To honour World Food Day today, celebrated every year on 16 Oct in honour of the founding of the Food and Agriculture Organization of the United Nations on this date in 1945, the International Livestock Research Institute (ILRI) invites you to watch a 3-minute film about a new research to reduce agriculture-associated diseases.
Delia Grace is a veterinary epidemiologist and food safety expert with ILRI, one of 15 CGIAR centres working for a food-secure world. Grace leads the ‘agriculture-associated diseases’ component of a CGIAR Research Program on Agriculture for Nutrition and Health. The latter, led by the International Food Policy Research Institute, was started in 2012 to investigate the links between agriculture, nutrition and health in poor nations.
Here is Grace on just what ‘agriculture-associated diseases’ are, and why they matter.
The health of the poor is the wealth of the poor.
In hungry countries, most people cannot get enough nourishing and safe food. A third of humankind still grows their own food or buys local food in local markets. But the foods poor people grow, buy and eat often make them sick, and can even kill them.
Food-borne disease is the most common illness in the world.
Milk, eggs, meat and vegetables are especially dangerous. Yet these superior foods provide the world’s poorest two billion people with essential nutrients they need to grow, develop and be healthy and productive.
In addition, more than half of all human diseases are transmitted to people from farm and other animals.
These diseases include those like TB and AIDs, which are catastrophic in the developing world. And every six months, another new disease jumps from animals to people.
In 2012, the A4NH research program was started to investigate the links between agriculture, nutrition and health in poor nations. A4NH scientists aim to find ways to lower people’s risk of disease from food farming, food markets and foods, while increasing agriculture’s benefits.
Health problems rooted in agriculture need solutions that start on the farm.And end with safe food in every household.
About World Food Day and the World Food Prize
The annual celebrations for World Food Day help to raise awareness of the issues behind poverty and hunger. In the US, the associated events include bestowal of the World Food Prize on individuals who have contributed the most to the world’s food supply. Along with former British prime minister Tony Blair and others, ILRI’s director general, Jimmy Smith, is in Des Moines, Iowa, today to participate in the World Food Prize Laureate Award Ceremony and Borlaug Dialogue.
The World Food Prize was founded by Norman Borlaug, a CGIAR scientist at the International Maize and Wheat Improvement Center (CIMMYT), in Mexico, whose work on high-yielding and disease-resistant wheat varieties led to the Green Revolution and his winning the Nobel Peace Prize in 1970.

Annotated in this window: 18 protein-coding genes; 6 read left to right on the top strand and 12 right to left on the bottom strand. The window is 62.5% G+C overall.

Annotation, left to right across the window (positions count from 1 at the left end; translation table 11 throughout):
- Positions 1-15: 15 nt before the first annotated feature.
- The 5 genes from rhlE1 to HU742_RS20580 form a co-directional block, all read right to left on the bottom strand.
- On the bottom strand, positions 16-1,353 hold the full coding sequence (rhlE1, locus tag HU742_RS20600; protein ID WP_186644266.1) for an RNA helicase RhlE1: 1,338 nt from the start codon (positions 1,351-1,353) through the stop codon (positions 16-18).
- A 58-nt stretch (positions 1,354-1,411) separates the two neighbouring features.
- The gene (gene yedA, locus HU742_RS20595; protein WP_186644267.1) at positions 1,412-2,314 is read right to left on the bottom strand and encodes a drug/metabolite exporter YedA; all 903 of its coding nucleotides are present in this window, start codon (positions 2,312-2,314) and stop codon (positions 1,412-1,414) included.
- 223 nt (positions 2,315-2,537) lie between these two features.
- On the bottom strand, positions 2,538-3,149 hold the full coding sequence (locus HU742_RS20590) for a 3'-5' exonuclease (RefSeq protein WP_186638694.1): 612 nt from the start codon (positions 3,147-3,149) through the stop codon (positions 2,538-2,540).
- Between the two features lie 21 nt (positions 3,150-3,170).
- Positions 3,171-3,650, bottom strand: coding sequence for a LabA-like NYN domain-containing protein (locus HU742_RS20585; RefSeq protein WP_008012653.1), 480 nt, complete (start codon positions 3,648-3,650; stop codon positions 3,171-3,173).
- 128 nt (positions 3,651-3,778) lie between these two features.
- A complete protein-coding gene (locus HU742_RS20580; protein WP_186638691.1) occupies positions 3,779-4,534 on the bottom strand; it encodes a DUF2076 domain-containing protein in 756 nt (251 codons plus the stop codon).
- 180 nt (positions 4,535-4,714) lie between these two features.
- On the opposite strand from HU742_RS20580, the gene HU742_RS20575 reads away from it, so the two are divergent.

The winners of this year’s World Food Prize—Marc Van Montagu, Mary-Dell Chilton and Robert T Fraley—made independent breakthroughs in agricultural biotechnology that have made it possible for farmers to grow crops that give greater yields, resist insects and disease, and tolerate extreme climates.
ILRI takes pleasure today in celebrating their achievements, as well as in honouring the following thirteen CGIAR scientists who have received the World Food Prize since the CGIAR’s Borlaug established the award in 1986:
- 1987: MS Swaminathan, improved wheat and rice varieties in India, International Rice Research Institute (IRRI)
- 1988: Robert Chandler, improved tropical rice varieties, International Rice Research Institute (IRRI)
- 1990: John Niederhauser, control of potato late blight, International Potato Center (CIP)
- 1995: Hans Herren, pest control for the cassava mealybug, International Institute for Tropical Agriculture (IITA)
- 1996: Henry Beachall and Gurdev Khush, rice breeders, International Rice Research Institute (IRRI)
- 2000: Evangelina Villegas and Surinder Vasal, development of Quality Protein Maize, International Maize and Wheat Improvement Center (CIMMYT)
- 2001: Per-Pinstrup Andersen, food-for-education programs, International Food Policy Research Institute (IFPRI)
- 2002: Pedro Sanchez, restoring fertility to soils, World Agroforestry Centre (ICRAF)
- 2004: Monty Jones, developer of New Rice for Africa (NERICA), International Institute for Tropical Agriculture (IITA)
- 2005: Modadugu Gupta, promoter of acquaculture and architect of the ‘blue revolution’, WorldFish Center (WorldFish)
- 2009: Gebisa Ejeta, sorghum breeder, International Crops Research Institute for the Semi-Arid Tropics (ICRISAT)